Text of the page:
Getzlaf - TOIC-GM

Kesler - TOIC-GM

 

Coach Bruce Boudreau was clearly throwing Getzlaf and Perry against the other team’s top lines, but has moved away from that strategy in an attempt to bolster the offence.  I think it’s smart move on his part to look for matchups that would benefit his top two lines. And really, none of that would be possible if Horcoff wasn’t added this past off-season.

Lastly, I wanted to see what proportion of goals and shot attempts Horcoff was achieving with his most common linemates this season.

Horcoff and Cogliano

Horcoff and Hagelin

I think the Ducks should be encouraged by the fact that these three have had chemistry and have the ability to take on the tougher competition. Horcoff is posting a Corsi For % above 50% with both Cogliano and Hagelin, and I would hesitate in splitting them up even with Thompson back in the lineup.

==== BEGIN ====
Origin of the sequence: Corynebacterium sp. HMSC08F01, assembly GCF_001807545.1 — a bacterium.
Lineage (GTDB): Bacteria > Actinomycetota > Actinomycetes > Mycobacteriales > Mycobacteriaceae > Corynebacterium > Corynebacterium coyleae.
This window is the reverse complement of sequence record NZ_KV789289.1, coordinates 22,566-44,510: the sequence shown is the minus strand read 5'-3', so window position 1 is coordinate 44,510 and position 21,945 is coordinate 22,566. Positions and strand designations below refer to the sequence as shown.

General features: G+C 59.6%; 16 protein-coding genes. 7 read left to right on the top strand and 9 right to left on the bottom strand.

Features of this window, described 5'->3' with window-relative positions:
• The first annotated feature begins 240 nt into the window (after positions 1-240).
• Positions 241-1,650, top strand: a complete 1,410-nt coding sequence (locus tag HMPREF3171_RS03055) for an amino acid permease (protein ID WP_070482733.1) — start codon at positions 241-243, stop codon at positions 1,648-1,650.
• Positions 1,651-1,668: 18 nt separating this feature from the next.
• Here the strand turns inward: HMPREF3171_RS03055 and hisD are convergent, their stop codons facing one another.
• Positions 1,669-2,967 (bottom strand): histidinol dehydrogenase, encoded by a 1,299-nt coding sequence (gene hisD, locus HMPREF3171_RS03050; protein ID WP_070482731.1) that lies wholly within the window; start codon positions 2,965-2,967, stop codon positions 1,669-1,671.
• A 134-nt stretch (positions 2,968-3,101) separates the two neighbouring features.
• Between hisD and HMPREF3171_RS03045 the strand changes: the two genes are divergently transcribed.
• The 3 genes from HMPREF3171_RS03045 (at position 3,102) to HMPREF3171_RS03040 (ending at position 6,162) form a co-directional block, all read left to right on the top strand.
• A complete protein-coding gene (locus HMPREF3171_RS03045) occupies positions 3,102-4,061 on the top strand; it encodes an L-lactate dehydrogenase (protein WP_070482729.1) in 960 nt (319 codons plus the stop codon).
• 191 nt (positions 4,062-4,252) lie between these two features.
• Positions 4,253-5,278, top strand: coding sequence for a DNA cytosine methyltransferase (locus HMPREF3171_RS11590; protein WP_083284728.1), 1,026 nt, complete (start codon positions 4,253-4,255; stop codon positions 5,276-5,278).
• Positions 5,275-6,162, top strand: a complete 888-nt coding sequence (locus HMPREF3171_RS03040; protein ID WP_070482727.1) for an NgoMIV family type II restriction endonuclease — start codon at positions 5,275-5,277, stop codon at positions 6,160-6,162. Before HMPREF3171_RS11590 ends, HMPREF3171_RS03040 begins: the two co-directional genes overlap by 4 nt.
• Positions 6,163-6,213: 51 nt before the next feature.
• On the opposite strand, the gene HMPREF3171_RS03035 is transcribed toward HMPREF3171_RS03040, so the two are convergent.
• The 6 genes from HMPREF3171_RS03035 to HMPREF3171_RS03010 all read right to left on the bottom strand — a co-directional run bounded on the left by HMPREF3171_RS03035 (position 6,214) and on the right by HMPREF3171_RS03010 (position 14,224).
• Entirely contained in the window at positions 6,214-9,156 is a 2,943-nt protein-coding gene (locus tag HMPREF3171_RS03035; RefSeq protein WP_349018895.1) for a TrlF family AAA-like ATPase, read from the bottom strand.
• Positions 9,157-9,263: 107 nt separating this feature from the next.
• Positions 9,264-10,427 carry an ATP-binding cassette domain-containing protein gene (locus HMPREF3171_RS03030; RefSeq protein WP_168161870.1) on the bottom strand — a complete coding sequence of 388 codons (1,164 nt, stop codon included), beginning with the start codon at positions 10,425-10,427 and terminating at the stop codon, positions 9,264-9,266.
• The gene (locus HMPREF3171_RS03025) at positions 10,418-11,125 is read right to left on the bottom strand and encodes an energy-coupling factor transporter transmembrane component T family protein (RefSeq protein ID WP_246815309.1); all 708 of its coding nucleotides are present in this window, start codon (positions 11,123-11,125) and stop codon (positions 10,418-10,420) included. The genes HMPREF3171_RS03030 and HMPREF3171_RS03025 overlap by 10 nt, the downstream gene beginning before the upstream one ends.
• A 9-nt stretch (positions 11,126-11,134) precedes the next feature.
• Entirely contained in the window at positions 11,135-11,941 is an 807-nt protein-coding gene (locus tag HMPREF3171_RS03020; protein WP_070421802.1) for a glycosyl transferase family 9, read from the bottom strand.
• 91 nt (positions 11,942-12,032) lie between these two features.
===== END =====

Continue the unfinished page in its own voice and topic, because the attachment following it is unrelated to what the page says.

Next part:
Thoughts

The Ducks made a great signing bringing in Horcoff this off-season. He’s been a productive depth centerman who filled in nicely for Thompson, and might even hang on to that third line center spot for the rest of the season. This surprised me for two reasons: one, I thought he was done being a centerman. And two, Thompson and Rakell appeared to have those center spots held down for good behind Kesler and Getzlaf. Anything can happen in an NHL season, but it’s nice to see Horcoff carving out a regular role as a Duck.